Christmas Lights With WLED

Christmas Lights With WLED
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Christmas Lights With WLED and WS2811 LEDs

I’ve had WS2812 LED strips permanently installed on my roofline for about a year now. Truth be told, the protective clear coating hasn’t held up great with the hot Phoenix, AZ sun beating down on them. I will probably end up redoing them with WS2811 LEDs in the near future.

Previously the roofline LEDs were run using a cheap wifi controller. It had a really bad interface and wasn’t reliable at all.

Ever since I discovered WLED I’ve been adding LEDs to everything and automating it with SmartThings. I’m happy to report that my roofline WS2811 LEDs are now controlled by an ESP8266/NodeMCU running WLED.

Aircoookie did an amazing job on this project and it really just keeps getting better with each update.

Recently my wife said that the house needed something to make it more “Christmassy”. We decided on making a wreath to hang on the top of the garage.

She would decorate it with the strings of WS2811 LEDs and I’d be in charge of wiring it up to an ESP8266/NodeMCU and installing WLED.

This post is just a quick rundown of how we built it.

Because I’ve already written a full tutorial on getting started with WLED, I am going to skip that part.

If you are completely new to WLED, read that post to learn how to install and configure WLED on your ESP8266.

Parts Used For Project

WreathAny wreath will work. However, the fuller the branches are, the easier it will be to hide your wires. You can get bare wreaths for cheap at craft stores if you have any in your area.Christmas Wreath
WS2811 LEDs50 LEDs per string. We used one full set of these. They all light up just fine.WS2811 RGB Individually Addressable LEDs
Project BoxI started using these to contain the guts of my ESP8266 projects. You will have to drill a small hole for the USB cable and the WS2811 LED wires.Black Waterproof Plastic Project Box
Florist WireMy wife used this to secure and hide the LEDs, project box and wires to the wreath. I honestly didn’t know this stuff existed. I would have probably just used zip ties or something ugly.24 Gauge Florist Wire
NodeMcu ESP8266 ModuleI’ve purchased a few of these 4 packs just because I have been building so many LED projects recently. I’ve had zero failures so far.NodeMcu ESP8266 Module
Micro USB Data CableYou probably already have a few of these laying around the house. I did so many WLED projects that I needed to order more. These cables also carry data so they can be used to flash the ESP8266 as well as power it.Micro USB Data Cable
USB Wall ChargerThis USB port will output 5V and up to 2.4 Amps. This is enough to power our controller and out lights.USB Wall Charger 2.4 Amp

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Building A WLED Christmas Decoration

ESP8266 Wiring

Do this after you’ve installed WLED on your NodeMCU and tested that the install is functional.

The first thing I did was take the pigtail connector from the new string of WS2811 LEDs and solder the wires to the correct pins. I have heard mixed opinions on doing this but you could also just use jumper wires.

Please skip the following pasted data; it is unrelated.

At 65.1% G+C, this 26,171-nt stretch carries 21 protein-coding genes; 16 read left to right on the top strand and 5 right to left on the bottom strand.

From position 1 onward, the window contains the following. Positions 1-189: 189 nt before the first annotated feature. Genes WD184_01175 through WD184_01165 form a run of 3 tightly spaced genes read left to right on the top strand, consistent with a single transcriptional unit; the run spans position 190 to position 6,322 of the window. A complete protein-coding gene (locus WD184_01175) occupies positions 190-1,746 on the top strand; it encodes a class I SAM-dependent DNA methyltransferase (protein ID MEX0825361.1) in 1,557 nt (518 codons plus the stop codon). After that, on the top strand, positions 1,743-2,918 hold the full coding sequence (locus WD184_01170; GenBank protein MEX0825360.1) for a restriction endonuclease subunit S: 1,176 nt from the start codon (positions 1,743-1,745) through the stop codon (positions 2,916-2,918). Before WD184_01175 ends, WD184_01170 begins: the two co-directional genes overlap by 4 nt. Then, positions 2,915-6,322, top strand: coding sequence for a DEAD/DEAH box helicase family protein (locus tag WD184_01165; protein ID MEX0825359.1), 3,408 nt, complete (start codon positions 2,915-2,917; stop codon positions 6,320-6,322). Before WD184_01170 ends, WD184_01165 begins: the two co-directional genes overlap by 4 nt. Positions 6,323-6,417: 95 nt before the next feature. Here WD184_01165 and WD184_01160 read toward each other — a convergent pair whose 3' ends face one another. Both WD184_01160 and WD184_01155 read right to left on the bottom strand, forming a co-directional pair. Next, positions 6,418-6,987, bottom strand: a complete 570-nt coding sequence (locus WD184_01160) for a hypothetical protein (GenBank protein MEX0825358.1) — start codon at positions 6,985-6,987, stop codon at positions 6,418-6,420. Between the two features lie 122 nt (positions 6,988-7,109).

Soldering allows me to throw it in the project box without worrying that wires could come loose and prevents me from getting the ladder out to fix it.

Wires soldered to ESP8266 pins

Wires soldered to ESP8266 pins


After securing the pigtail lead wires to the ESP8266, it was time to test the WS2811 LEDs. I really recommend testing before you get everything installed on the wreath. It would be a pain in the ass to tear it all apart because you didn’t know you had a bum LED strip.

I drilled a hole in the side of the project box and ran the wires through. I plugged the USB cable into the ESP8266 and I had LEDs!

Testing WLED and WS2811 LEDs

Testing WS2811 LEDs and WLED

This step went perfect so I unplugged the pigtail connector from the LEDs and handed it off to my wife.

Build Your Christmas Decoration

My wife wrapped the wreath as evenly as possible with the string of LEDs. Making sure to leave the “bulb” pointing outward.

You can see in the picture below how she secured the project box to the back of the wreath on the metal frame with the florist wire. The color of the florist wire matches perfectly with the wreath and looks much better than zip ties.

Back of wreath with WS2811 LEDs and project box

Back of wreath with WS2811 LEDs and project box secured

The florist wire is invisible from the front of the wreath.

Try to get all of the lights out from behind the branches without sticking out too much.

Front of wreath with WS2811 LEDs

Front of wreath with WS2811 LEDs and USB cable


After that it was as simple as hanging the wreath in place and getting power to it.

I already have power in my attic for my roofline lights. I ran the USB cable through the attic vent and plugged in to that outlet. This allowed me to have a really clean install with no wires showing.

Finished wreath with WS2811 LEDs at night

The finished product looks great at night…

Automate WLED With SmartThings

All of my exterior WLED lights are controlled by SmartThings and webCore. They are set to turn on automatically at sunset and they turn off at sunrise. It’s great not having to remember to turn them on.

Go Do It!

Hopefully this gave you some inspiration and an idea of just how easy it is to build something custom that looks really cool.

You don’t have to stop at a wreath. WS2811 and WS2812 LEDs are super versatile and WLED makes it really easy to control them. Others are even using WLED to automate an entire Christmas tree with Home Assistant. Go crazy!

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